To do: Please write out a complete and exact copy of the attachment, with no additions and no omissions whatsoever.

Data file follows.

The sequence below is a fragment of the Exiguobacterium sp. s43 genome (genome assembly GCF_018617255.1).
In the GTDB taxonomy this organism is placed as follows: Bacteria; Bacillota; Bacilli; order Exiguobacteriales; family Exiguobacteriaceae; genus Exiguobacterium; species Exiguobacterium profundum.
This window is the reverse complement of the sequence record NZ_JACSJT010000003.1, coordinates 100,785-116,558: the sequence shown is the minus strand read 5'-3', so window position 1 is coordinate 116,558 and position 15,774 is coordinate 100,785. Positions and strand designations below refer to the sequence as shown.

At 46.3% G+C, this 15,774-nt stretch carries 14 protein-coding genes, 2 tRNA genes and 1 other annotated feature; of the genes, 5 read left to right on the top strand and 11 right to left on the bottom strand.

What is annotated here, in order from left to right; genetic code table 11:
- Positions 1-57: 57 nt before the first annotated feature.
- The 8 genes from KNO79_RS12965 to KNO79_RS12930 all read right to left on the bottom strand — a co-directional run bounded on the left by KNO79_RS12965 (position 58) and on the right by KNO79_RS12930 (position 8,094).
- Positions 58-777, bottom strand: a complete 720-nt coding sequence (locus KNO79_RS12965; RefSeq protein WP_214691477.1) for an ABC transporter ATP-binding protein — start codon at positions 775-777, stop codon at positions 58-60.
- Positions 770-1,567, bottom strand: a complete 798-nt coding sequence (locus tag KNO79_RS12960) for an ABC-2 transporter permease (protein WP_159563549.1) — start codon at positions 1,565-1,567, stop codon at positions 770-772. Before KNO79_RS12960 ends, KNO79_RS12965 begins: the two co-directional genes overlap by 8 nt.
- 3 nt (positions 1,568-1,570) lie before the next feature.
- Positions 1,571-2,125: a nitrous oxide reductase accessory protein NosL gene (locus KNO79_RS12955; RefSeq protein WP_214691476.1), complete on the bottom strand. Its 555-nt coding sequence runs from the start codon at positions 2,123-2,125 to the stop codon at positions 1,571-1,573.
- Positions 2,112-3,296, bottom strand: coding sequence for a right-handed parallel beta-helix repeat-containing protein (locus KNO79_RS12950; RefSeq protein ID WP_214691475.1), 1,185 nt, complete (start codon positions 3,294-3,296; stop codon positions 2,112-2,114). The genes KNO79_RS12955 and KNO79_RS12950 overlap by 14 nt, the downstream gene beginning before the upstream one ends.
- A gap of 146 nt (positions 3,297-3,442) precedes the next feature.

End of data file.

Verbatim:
The sequence below is a fragment of the Exiguobacterium sp. s43 genome (genome assembly GCF_018617255.1).
In the GTDB taxonomy this organism is placed as follows: Bacteria; Bacillota; Bacilli; order Exiguobacteriales; family Exiguobacteriaceae; genus Exiguobacterium; species Exiguobacterium profundum.
This window is the reverse complement of the sequence record NZ_JACSJT010000003.1, coordinates 100,785-116,558: the sequence shown is the minus strand read 5'-3', so window position 1 is coordinate 116,558 and position 15,774 is coordinate 100,785. Positions and strand designations below refer to the sequence as shown.

At 46.3% G+C, this 15,774-nt stretch carries 14 protein-coding genes, 2 tRNA genes and 1 other annotated feature; of the genes, 5 read left to right on the top strand and 11 right to left on the bottom strand.

What is annotated here, in order from left to right; genetic code table 11:
- Positions 1-57: 57 nt before the first annotated feature.
- The 8 genes from KNO79_RS12965 to KNO79_RS12930 all read right to left on the bottom strand — a co-directional run bounded on the left by KNO79_RS12965 (position 58) and on the right by KNO79_RS12930 (position 8,094).
- Positions 58-777, bottom strand: a complete 720-nt coding sequence (locus KNO79_RS12965; RefSeq protein WP_214691477.1) for an ABC transporter ATP-binding protein — start codon at positions 775-777, stop codon at positions 58-60.
- Positions 770-1,567, bottom strand: a complete 798-nt coding sequence (locus tag KNO79_RS12960) for an ABC-2 transporter permease (protein WP_159563549.1) — start codon at positions 1,565-1,567, stop codon at positions 770-772. Before KNO79_RS12960 ends, KNO79_RS12965 begins: the two co-directional genes overlap by 8 nt.
- 3 nt (positions 1,568-1,570) lie before the next feature.
- Positions 1,571-2,125: a nitrous oxide reductase accessory protein NosL gene (locus KNO79_RS12955; RefSeq protein WP_214691476.1), complete on the bottom strand. Its 555-nt coding sequence runs from the start codon at positions 2,123-2,125 to the stop codon at positions 1,571-1,573.
- Positions 2,112-3,296, bottom strand: coding sequence for a right-handed parallel beta-helix repeat-containing protein (locus KNO79_RS12950; RefSeq protein ID WP_214691475.1), 1,185 nt, complete (start codon positions 3,294-3,296; stop codon positions 2,112-2,114). The genes KNO79_RS12955 and KNO79_RS12950 overlap by 14 nt, the downstream gene beginning before the upstream one ends.
- A gap of 146 nt (positions 3,297-3,442) precedes the next feature.